Why do you want to be Agile? Because it’s the cool, new thing right!?
Well, I hate to be the one to break it to you, but Agile is not new.
Agile is now a problem for most companies on all scales. Don’t take my word for it, just ask them. However, before Agile came along previously Waterfall was the problem. So is any project management methodology a waste of our time and how do we truly measure the success of a project?
Agile is over 20 years old. The Agile Manifesto came about because frustrated developers and project managers said “we can do this better, we can work together better”. It was also a reaction to the existing project management and software development practices. In those days projects would flow from stage to stage, requirements gathering, specification, design, development, testing – all of these were distinct.
Agile reacted to that Waterfall approach and said “We can and we should do everything in smaller chunks to validate our ideas more quickly”. The world agreed.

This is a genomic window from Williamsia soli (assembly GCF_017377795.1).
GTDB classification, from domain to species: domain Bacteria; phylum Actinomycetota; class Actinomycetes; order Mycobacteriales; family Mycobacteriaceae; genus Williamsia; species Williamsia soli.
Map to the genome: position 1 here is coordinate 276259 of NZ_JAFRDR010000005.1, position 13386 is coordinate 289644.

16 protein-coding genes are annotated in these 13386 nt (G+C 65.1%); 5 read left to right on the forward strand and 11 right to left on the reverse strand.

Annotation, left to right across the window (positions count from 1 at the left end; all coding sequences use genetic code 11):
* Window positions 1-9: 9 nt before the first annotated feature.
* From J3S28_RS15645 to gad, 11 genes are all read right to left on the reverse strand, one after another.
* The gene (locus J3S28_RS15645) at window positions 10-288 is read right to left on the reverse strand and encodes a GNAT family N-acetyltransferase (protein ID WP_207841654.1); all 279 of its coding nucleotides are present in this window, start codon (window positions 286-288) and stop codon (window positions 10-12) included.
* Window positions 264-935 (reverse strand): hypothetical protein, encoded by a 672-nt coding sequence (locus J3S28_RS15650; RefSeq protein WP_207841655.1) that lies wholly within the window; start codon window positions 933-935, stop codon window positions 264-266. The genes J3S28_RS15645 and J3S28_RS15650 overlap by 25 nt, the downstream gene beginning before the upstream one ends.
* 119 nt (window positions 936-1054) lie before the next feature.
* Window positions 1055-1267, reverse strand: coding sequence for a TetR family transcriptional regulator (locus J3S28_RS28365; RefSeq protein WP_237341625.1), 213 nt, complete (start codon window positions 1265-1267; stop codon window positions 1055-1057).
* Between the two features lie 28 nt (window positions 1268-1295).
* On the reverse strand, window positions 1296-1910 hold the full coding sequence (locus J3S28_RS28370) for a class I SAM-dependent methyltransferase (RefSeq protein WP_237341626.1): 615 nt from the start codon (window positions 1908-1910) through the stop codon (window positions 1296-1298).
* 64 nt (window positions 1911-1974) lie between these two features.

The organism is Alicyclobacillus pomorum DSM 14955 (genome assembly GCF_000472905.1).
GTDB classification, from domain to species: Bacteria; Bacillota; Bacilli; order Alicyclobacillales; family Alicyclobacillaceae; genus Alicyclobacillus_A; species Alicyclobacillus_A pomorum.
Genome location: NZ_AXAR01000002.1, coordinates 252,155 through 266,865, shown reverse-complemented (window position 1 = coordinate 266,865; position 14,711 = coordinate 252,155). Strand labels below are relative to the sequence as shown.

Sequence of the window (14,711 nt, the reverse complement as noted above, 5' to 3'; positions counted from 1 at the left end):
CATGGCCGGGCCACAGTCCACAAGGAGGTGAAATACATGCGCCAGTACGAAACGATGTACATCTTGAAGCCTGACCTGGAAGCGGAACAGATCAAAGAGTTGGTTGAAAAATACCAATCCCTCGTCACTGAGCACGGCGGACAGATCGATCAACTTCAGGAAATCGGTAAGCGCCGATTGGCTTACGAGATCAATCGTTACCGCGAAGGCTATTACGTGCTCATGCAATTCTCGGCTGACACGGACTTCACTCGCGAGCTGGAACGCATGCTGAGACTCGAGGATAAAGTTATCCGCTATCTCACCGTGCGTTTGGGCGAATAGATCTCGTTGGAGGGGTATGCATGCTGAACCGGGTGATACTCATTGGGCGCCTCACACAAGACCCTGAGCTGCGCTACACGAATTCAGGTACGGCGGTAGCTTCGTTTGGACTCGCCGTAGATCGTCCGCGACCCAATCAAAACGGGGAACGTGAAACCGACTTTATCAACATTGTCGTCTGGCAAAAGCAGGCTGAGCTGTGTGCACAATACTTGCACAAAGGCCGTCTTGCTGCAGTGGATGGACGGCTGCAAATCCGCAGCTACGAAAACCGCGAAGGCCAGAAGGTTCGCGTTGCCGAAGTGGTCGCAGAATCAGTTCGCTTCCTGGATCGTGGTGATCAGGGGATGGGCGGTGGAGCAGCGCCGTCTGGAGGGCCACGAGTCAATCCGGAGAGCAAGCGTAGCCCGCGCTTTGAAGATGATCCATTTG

However what we have, 20 years later, is now exasperation from many stakeholders and product managers that they can’t get what they needed built by ‘doing Agile’. Likewise Agile has spread to not only software development but how infrastructure, product discovery, and all sorts of other projects are run in and outside IT.
So, the question is – should be abandon Agile and look for the next thing? Or should we work Waterfall?
I suggest something else. What about if we just keep working exactly the way we are working right now, but instead of worrying whether Agile or Waterfall or the Next Big Thing does it for us we do something else?
We actually pay attention to what is going on.
We use our eyes and our ears and our hearts to understand how our project is performing. We use tools and processes to support this but we don’t abdicate our responsibility to them.
The big problem with this is that it takes more effort. We have to be in the moment with our software projects, we have to stay on top of the issues and the developments and the progress. We have to be responsible personally for things that need to happen.
What happens then? You gain control.
What happens next? You get the software you want, when you want it.
And next? You get to plan more effectively and shorten your development loops.
So don’t worry about Agile vs Waterfall. Just pay attention. It will repay you.